Over 13,000 migrants have applied for asylum
More than 13,000 migrants have lodged applications for asylum in Greece since the beginning of this year, according to government figures, but it could take months for the requests to be processed even as the Aegean islands are seeing hundreds of new arrivals every week.
According to the most updated available government figures, 13,583 migrants made asylum applications between January 1 and May 31.
Of those, 5,731 lodged their applications in Attica, 3,007 in Thessaloniki, 1,918 on Lesvos, 526 on Samos, 210 on Chios and 130 on Leros.
A total of 7,032 of the asylum applicants are from Syria, 1,248 from Iraq, 1,030 from Pakistan, 568 from Afghanistan, 544 from Albania, 518 from Iran, 372 from Bangladesh, 257 from Georgia, 212 from Morocco and 163 from the Palestinian Territories.
So far, just 588 decisions have been issued, 410 of which have been rejections.
Greek authorities have granted refugee status to 146 people, while another 32 have been granted supplementary protection, which is a specific period of protection rather than the unconditional protection foreseen by full refugee status.
The process of “pre-registration” that is currently under way at migrant reception centers across the country is expected to be completed by mid-August.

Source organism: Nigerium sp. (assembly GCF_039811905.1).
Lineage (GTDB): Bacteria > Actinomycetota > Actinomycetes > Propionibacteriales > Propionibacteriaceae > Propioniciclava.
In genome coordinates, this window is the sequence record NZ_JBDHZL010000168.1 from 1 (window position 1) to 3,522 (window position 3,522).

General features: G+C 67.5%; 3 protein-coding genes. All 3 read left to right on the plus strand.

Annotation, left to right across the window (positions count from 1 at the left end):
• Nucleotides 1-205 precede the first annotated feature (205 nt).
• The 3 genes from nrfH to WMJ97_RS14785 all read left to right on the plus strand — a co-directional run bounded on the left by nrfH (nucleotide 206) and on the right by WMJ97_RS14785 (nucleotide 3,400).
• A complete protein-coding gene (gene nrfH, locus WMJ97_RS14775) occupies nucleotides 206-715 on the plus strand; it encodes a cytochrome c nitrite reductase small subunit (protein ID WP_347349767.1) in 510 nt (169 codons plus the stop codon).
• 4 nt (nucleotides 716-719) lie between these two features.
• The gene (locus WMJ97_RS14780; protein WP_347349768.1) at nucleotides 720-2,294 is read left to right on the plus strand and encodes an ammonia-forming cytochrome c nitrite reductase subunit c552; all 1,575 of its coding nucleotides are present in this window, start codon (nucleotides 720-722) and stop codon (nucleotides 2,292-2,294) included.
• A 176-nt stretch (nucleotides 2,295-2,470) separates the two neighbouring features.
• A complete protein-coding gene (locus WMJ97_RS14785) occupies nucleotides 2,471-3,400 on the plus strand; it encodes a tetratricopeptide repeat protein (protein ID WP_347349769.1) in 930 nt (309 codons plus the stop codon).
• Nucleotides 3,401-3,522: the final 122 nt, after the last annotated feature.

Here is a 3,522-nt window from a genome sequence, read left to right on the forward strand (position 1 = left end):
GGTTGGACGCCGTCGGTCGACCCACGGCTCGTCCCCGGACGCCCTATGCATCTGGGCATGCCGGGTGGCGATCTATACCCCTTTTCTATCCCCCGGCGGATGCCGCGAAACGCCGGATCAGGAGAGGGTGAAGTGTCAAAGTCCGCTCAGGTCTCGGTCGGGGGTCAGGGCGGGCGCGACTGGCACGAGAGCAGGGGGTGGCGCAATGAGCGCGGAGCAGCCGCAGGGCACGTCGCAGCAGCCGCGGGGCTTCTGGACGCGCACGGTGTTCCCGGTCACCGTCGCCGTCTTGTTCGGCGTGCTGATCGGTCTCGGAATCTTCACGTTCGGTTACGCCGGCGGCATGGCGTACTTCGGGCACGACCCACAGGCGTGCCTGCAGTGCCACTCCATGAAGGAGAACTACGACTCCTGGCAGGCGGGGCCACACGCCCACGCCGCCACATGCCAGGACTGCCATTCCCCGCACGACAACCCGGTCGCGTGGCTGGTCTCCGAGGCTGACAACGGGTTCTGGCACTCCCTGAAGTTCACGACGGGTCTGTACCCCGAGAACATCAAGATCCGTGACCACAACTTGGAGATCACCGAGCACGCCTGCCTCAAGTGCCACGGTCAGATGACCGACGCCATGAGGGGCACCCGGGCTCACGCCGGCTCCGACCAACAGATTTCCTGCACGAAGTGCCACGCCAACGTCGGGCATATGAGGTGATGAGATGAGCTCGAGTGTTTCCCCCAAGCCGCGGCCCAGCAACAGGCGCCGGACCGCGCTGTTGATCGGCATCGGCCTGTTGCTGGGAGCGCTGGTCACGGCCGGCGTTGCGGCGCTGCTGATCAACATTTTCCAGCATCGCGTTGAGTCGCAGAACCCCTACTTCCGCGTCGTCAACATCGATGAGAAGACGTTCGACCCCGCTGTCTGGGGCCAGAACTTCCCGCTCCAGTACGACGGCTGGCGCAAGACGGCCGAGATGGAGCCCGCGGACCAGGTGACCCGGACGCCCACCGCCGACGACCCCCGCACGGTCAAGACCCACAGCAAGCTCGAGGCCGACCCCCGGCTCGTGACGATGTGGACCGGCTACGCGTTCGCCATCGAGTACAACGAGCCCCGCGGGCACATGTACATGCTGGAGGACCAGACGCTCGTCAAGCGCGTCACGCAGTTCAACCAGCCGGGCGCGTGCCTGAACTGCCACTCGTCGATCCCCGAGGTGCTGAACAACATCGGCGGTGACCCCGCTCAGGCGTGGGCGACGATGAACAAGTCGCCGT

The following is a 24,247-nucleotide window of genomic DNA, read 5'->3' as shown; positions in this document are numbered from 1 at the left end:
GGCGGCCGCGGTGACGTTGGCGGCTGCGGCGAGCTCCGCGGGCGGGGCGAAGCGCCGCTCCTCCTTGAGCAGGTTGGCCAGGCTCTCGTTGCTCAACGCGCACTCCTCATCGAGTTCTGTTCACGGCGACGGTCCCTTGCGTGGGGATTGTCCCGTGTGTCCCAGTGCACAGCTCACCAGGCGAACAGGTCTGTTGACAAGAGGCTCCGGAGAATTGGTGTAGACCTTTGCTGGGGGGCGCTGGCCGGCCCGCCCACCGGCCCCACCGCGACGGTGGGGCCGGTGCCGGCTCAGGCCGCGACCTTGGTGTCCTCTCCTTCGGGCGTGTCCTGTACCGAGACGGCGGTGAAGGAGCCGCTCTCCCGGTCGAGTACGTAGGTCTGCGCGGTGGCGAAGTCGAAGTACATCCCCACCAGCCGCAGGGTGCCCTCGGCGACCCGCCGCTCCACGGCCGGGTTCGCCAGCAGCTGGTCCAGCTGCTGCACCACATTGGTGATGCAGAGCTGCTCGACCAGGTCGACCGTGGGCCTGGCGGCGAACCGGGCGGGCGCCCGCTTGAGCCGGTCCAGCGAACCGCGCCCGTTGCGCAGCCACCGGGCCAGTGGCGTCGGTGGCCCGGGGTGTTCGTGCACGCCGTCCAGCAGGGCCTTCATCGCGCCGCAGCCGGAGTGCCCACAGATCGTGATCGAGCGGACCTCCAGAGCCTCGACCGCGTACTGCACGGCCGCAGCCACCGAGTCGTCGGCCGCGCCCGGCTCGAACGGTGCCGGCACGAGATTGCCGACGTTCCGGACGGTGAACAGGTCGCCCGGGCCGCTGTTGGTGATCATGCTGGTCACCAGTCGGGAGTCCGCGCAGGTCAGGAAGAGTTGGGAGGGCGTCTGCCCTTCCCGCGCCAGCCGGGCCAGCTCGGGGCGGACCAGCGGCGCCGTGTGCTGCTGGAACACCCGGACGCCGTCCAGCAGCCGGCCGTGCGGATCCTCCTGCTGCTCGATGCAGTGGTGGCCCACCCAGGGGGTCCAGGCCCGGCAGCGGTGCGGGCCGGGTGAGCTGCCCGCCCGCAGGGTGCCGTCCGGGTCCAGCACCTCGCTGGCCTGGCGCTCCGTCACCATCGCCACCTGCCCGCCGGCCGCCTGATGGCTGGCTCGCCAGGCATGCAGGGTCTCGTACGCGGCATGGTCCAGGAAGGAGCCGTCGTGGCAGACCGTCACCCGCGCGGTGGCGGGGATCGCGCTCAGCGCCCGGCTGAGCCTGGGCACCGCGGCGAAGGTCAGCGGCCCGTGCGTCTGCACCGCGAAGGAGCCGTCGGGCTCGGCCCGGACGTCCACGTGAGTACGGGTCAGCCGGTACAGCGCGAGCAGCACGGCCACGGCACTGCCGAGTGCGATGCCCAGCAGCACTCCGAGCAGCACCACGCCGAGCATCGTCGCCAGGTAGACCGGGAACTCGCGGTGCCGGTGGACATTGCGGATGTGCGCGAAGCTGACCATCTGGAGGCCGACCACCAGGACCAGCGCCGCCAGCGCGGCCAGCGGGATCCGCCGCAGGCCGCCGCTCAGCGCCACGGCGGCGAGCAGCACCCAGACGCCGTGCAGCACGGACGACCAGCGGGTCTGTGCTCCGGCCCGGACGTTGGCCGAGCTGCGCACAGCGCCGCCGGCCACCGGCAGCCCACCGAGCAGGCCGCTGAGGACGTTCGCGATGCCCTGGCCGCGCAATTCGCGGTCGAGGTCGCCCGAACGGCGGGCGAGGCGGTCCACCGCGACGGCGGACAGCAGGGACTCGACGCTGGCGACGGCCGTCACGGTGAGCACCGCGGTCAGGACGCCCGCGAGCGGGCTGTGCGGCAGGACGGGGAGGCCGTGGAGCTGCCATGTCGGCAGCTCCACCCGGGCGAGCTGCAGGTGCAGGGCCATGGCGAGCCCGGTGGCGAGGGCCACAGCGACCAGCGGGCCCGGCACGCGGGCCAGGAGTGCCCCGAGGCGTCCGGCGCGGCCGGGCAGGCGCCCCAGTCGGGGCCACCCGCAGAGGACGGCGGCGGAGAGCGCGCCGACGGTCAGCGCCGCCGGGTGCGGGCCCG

Officials of Greece’s Asylum Service estimate that the majority of the migrants who are pre-registered will submit their asylum applications within six months.
Those whose appeals are rejected must be deported to Turkey.
Migrants can appeal against rejections but usually this simply results in a postponement of their deportation, as 90 percent of appeals against rejections are turned down.
Authorities are concerned about an increase in the influx of migrants arriving in Greece from Turkey. The arrivals had all but stopped after Ankara signed a deal with the European Union in March to crack down on a human smuggling in the Aegean.
But since a failed coup in Turkey on July 15, arrivals have started picking up with an average of 100 migrants arriving daily, as compared to an average of 30 before the failed coup.
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